Somebody should've sued both Walgreens and Cooler Screens just for being irritating.
One MNB reader chimed in:
The Walgreen's ad program for freezer doors never made sense on it's face. It seemed another case of marketing putting revenue before customers. Trying something new has some merit but agreeing to roll it out chainwide without testing in the field seems close to malfeasance.
Retailers are constantly approached by advertising firms. Decades ago, and before the digital age, a grocer I worked for was approached by a company that wanted to install wheel stops throughout the grocer parking lot on which the advertiser would place ad material. The company initially thought it was found money until an astute in-house legal counsel pointed out that a couple of trips and falls by customers in the parking lot over the wheel stops would wipe out any gain from the ads. In this instance common sense prevailed.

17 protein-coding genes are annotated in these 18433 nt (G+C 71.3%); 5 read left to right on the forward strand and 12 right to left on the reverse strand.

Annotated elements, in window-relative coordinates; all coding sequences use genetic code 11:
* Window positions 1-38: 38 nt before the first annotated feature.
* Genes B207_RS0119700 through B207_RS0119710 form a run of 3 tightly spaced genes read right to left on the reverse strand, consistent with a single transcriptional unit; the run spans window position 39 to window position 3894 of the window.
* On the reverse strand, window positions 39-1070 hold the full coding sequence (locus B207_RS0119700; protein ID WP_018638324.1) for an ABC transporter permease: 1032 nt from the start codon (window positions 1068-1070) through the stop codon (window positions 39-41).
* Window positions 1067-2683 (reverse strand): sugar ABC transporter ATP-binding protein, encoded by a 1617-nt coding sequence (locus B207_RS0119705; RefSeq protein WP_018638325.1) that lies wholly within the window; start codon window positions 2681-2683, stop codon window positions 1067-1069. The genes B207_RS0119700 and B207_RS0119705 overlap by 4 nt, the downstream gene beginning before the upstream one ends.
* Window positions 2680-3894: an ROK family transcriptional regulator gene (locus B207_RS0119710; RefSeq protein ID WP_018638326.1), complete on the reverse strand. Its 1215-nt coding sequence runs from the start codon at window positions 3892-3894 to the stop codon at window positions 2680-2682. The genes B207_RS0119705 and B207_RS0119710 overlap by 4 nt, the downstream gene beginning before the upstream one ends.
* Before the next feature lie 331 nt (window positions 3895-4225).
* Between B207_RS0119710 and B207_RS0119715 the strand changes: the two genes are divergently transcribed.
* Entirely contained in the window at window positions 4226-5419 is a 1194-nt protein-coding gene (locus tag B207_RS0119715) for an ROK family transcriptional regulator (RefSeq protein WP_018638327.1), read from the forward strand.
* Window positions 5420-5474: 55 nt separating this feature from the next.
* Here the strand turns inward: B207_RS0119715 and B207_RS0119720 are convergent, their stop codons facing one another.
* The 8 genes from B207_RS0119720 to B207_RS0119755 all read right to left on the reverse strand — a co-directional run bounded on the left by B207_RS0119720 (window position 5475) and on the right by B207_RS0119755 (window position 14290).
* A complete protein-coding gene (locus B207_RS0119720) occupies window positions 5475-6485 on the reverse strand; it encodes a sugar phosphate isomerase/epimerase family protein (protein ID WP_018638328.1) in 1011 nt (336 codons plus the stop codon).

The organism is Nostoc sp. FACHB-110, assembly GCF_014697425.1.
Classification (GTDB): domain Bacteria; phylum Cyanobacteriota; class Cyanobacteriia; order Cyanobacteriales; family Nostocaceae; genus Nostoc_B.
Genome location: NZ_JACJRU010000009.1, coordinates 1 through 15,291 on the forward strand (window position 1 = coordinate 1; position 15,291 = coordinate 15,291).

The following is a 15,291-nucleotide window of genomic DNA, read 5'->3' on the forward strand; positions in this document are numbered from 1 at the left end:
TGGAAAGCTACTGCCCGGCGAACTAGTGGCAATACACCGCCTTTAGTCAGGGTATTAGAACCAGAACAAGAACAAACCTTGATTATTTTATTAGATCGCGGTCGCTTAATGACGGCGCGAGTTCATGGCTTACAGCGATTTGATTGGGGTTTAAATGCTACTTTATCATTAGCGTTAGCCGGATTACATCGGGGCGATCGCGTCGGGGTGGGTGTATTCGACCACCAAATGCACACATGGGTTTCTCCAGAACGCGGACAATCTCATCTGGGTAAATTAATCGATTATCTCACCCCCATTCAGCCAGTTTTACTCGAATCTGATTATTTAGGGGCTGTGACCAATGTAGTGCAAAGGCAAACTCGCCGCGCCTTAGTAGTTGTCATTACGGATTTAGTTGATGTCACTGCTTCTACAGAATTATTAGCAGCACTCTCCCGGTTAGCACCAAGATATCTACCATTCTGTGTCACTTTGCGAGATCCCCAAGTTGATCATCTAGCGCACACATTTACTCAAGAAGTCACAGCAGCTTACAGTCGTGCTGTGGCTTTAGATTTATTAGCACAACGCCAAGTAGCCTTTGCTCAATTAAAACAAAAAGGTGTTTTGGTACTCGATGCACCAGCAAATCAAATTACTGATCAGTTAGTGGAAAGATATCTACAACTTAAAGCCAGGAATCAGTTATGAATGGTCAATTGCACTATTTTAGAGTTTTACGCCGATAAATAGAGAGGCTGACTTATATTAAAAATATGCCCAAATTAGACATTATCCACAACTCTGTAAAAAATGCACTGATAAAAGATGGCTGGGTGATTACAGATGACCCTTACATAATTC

We cited an Associated Press report that Costco is consistently selling out the one-ounce gold bars that it has been marketing via its website, and I commented:
I think what we're seeing here is the foundation for a defense that will be made for Sen. Robert Menendez (D-New Jersey), who recently was indicted on corruption charges after federal investigators found $480,000 in cash and more than $100,000 worth of gold bars at his home.
Menendez is going to refer everyone to his Costco membership and say that the gold bars weren't bribes, but rather savvy purchases made at his local membership warehouse.
It is, of course, a defense that will only seem credible if he also has a basement full of 170-ounce jugs of laundry detergent. Which he probably doesn't. Though, when you think about it, that much detergent might be useful for whatever other laundering activities in which he may be engaged.
MNB user Doug Larsen responded: